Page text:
While studying anthropology at the University of Chicago, Kurt Vonnegut proposed writing a master’s thesis on the shape of narratives. He argued that “the fundamental idea is that stories have shapes which can be drawn on graph paper, and that the shape of a given society’s stories is at least as interesting as the shape of its pots or spearheads.” The idea was rejected.

In 2011, Open Culture featured a video in which Vonnegut expanded on this idea and suggested that computers might someday be able to model the shape of stories, that is, the movement of the narratives, the plots. The video is about four minutes long; it’s worth watching.

About the same time that I discovered this video, I was working on a project in which I was applying the tools and techniques of sentiment analysis to works of fiction.[1] Initially I was interested in tracing the evolution of emotional content in novels over the course of the 19th century. By accident I discovered that the sentiment I was detecting and measuring in the fiction could be used as a highly accurate proxy for plot movement.

Joyce’s Portrait of the Artist as a Young Man is a story that I know fairly well. Once upon a time a moo cow came down along the road. . .and so on . . .

Here is the shape of Portrait of the Artist as a Young Man that my computer drew based on an analysis of the sentiment markers in the text:


If you are familiar with the plot, you’ll readily see that the computer’s version of the story is accurate. As it happens, I was teaching Portrait last fall, so I projected this image onto the white board and asked my students to annotate it. Here are a few of the high (and low) points that we identified.


Because the x-axis represents the progress of the narrative as a percentage, it is easy to move from the graph to the actual pages in the text, regardless of the edition one happens to be using. That’s precisely what we did in the class. We matched our human reading of the book with the points on the graph on a page-by-page basis.

Here is a graph from another Irish novel that you might know; this is Wilde’s Picture of Dorian Gray.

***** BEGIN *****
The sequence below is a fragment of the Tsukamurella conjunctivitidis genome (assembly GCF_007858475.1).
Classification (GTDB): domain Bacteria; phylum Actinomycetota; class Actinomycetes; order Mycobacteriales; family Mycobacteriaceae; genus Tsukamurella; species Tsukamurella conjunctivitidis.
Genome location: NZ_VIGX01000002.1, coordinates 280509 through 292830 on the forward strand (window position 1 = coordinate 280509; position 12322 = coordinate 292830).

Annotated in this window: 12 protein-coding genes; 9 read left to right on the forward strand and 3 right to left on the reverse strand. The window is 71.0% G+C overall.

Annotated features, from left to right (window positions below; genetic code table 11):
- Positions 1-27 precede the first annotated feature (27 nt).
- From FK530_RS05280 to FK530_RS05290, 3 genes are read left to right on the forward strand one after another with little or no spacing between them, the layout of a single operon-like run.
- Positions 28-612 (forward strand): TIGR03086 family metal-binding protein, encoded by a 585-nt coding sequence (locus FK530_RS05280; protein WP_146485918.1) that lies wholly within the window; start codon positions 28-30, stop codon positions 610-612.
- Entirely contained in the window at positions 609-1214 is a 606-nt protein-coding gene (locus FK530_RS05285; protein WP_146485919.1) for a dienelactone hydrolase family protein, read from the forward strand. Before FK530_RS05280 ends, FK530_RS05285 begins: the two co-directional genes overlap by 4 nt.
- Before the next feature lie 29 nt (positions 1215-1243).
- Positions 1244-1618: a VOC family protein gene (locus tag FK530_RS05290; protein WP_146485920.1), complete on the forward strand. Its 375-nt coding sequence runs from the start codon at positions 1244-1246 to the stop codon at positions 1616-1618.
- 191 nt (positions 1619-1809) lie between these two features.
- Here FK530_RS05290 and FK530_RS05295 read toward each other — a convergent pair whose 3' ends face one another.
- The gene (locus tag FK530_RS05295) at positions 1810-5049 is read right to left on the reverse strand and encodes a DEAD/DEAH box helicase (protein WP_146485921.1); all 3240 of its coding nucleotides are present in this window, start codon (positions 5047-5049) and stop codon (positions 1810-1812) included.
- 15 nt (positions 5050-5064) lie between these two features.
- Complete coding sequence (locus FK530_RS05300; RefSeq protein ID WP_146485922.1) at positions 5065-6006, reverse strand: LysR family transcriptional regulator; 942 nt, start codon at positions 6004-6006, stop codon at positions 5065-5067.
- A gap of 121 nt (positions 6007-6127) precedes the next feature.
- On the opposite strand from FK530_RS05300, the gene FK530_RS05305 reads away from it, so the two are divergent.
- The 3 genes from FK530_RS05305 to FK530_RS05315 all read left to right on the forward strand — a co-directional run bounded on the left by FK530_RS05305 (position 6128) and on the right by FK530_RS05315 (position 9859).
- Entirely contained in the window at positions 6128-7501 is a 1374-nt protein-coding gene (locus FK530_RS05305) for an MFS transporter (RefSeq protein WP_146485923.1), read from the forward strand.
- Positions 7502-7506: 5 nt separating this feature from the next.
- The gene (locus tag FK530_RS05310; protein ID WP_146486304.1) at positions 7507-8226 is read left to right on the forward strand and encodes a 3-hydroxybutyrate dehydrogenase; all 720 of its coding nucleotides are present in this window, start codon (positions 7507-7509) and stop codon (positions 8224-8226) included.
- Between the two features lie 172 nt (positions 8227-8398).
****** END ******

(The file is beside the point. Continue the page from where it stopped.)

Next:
If you remember the story, you’ll see how well this plot line models the movement of the story. Discovering the accuracy of these graphs was quite thrilling.

This next image shows Dan Brown’s blockbuster novel The Da Vinci Code. Notice how much more regular the fluctuations are. This is the profile of a page turner. Notice too how the more generalized blue trend line hovers above neutral in terms of its emotional valence. Dan Brown never lets the plot become too troubled or too much of a downer. He baits us and teases us with fluctuating emotion.


Now compare Da Vinci Code to one of my favorite contemporary novels, Cormac McCarthy’s Blood Meridian. Blood Meridian is a dark book and the more generalized blue trend line lingers in the realms of negative emotion throughout the text; it is a very different book from The Da Vinci Code.[2]


I won’t get into the precise details of how I am measuring emotional valence in these books here.[3] It’s a bit too complicated for an already too long blog post. I will note, however, that the process involves two major components: a controlled vocabulary of positive and negative sentiment markers collected by Bing Liu of the University of Illinois at Chicago and a machine model that I trained to identify and score passages as positive or negative.

In a follow-up post, I’ll describe how I normalized the plot shapes in 40,000 novels in order to compare the shapes and discover what appear to be six archetypal plots!

[1] In the field natural language processing there is an area of research known as sentiment analysis or, sometimes, opinion mining. And when our colleagues engage in this kind of work, they very often focus their study on a highly stylized genre of non-fiction: the review, specifically movie reviews and product reviews. The idea behind this work is to develop computational methods for detecting what we, literary folk, might call mood, or tone, or sentiment, or perhaps even refer to as affect. The psychologists prefer the word valence, and valence seems most appropriate to this research of mine because the psychologists also like to measure degrees of positive and negative valence. I am not aware of anyone working in sentiment analysis who is specifically interested in modeling emotional valence in fiction. In fact, the great majority of work in this field is so far removed from what we care about in literary studies that I spent about six months simply wondering whether or not the methods developed by folks trying to gauge opinions in movie reviews could even be usefully employed in studies of literature.
[2] I gained access to some of these novels through a data transfer agreement made between the University of Nebraska and a private company that is no longer in business. See Unfolding the Novel.
[3] I’m working on a longer and more formal version of this research report for publication. The longer version will include all the details of the methodology. Stay Tuned:-)